44. In his statement of 15 July 2022, the applicant stated that he did not know his date of birth but his father had told him that he was 15 years of age when he left Afghanistan and, since his journey to the UK took about a year, he estimated that he must have been 16 years old when he arrived here and that he was currently 17 years old. Whilst Brent had commented on the fact that he had claimed to be 16 yet presented a date of birth of 20 June 2004, that was not correct as he had only said that he believed himself to be 16 years old at the time. The applicant explained about his childhood growing up in Khowaja village and his attendance at school for about three years prior to the explosion, following which he studied the Quran at the mosque and was taught at home for 30 minutes to an hour each day by his father. For about a week or a bit more after he stopped attending school he used to watch what was going on at a metal working workshop near his home but it is not correct that he worked as a metal worker as was recorded in his Home Office screening interview. His father worked as a cook for the Red Cross and then for an international organisation called MSH and it was whilst his father was working for MSH that they were abducted by the Taliban, about a year or two before they left Afghanistan. They were held hostage for two to three days and tortured. The Taliban severed two of his father’s fingers and severed the top of his index finger on his right hand and they were both left unconscious and thrown out of a car by the Taliban in front of their family home. They were both treated in hospital. The applicant said that his finger healed although he lost the tip, and his father lost both of his fingers. His father stopped working as he feared what the Taliban would do if he continued. He used his savings to support the family. The applicant said that the age assessment had wrongly recorded his account, as his father was not working for the Red Cross at the time they were abducted and the letter from the Red Cross was not sent after the abduction. After he and his father were released, he spent most of his time indoors and they then moved in with his grandmother when his father sold their house. After he left Afghanistan with his father he had no contact with his mother and sisters.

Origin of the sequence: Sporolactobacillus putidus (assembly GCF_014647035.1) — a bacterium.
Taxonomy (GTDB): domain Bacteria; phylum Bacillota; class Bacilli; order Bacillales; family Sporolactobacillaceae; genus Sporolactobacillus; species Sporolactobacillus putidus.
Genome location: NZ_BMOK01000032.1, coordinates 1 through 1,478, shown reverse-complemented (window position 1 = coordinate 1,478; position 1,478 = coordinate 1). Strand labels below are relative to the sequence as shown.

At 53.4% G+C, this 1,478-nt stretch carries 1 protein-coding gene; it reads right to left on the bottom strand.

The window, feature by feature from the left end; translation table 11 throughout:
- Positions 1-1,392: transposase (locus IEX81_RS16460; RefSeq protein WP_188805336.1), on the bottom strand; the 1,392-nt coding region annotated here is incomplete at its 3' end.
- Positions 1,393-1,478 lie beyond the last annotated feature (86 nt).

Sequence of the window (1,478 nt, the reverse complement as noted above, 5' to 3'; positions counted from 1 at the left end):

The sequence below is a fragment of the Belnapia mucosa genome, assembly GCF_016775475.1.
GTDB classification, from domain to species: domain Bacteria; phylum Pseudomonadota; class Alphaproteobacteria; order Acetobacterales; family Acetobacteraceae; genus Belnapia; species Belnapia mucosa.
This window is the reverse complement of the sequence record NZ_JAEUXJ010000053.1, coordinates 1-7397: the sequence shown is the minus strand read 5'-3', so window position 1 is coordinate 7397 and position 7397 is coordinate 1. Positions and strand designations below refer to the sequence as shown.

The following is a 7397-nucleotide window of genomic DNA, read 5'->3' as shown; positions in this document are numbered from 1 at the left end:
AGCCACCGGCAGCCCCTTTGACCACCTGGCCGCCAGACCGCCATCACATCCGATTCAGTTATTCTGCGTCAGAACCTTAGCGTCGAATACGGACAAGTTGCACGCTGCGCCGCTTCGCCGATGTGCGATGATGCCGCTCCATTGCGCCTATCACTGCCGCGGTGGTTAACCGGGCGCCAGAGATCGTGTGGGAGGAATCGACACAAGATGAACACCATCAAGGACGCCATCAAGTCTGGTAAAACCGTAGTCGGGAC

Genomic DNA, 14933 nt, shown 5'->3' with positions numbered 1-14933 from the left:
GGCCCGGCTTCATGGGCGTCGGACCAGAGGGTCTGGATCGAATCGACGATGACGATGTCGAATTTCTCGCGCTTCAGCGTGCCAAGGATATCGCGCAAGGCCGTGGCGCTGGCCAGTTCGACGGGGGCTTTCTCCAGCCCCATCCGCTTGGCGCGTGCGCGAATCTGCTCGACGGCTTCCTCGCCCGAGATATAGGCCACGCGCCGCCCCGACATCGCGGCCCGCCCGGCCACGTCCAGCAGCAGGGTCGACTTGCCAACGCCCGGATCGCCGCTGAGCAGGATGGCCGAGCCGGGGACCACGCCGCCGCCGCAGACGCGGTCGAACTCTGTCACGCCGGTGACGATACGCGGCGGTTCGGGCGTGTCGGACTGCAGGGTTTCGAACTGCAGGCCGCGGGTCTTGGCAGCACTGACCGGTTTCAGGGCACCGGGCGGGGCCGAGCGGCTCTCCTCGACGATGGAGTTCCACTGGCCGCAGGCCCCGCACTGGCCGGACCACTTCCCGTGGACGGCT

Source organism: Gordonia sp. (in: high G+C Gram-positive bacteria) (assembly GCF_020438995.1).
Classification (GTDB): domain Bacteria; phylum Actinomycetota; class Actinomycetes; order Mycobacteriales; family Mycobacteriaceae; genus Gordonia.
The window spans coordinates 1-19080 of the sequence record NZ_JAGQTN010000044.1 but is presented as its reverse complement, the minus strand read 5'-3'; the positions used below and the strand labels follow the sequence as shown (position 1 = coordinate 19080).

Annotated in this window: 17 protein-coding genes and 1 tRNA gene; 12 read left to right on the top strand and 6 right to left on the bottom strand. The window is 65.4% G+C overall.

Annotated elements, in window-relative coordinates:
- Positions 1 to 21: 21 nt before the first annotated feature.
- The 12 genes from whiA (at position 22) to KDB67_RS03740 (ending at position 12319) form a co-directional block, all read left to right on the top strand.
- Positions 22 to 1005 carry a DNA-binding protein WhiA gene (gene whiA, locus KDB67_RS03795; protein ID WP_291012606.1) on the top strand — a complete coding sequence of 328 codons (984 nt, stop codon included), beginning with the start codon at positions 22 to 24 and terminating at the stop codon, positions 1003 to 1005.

45. The applicant stated that he had never said that he had no family in Afghanistan and that he had come to the UK to join his paternal uncle. That was an error in the record of his screening interview. He did not know where his paternal uncle was and he did not know how to get in touch with him. His father gave him the Taskera when he left Afghanistan and the letter from the Red Cross about his father’s employment must have been enclosed inside it by mistake. He kept it in a plastic bag tucked inside the waistband of his trousers. The applicant denied having said at his screening interview that his identity documents were in Kabul. He did not mention the Taskera as he was tired after his dangerous sea crossing. The applicant gave details of his journey to the UK. He said that he was taken hostage by a gang in Greece for around two days and was beaten up and he was subsequently attacked by a dog. The police came and arrested him and held him for about two days. He also burned his arm when he fell into a campfire made by the agents and still had a scar from that. He did not know which countries he travelled through between Greece and Germany. He was arrested in Germany and was taken to a camp for two months. He chose not to claim asylum in any of the countries through which he passed as his father had told him to claim asylum in the UK. He was rescued off the coast of England when crossing the Channel in a boat.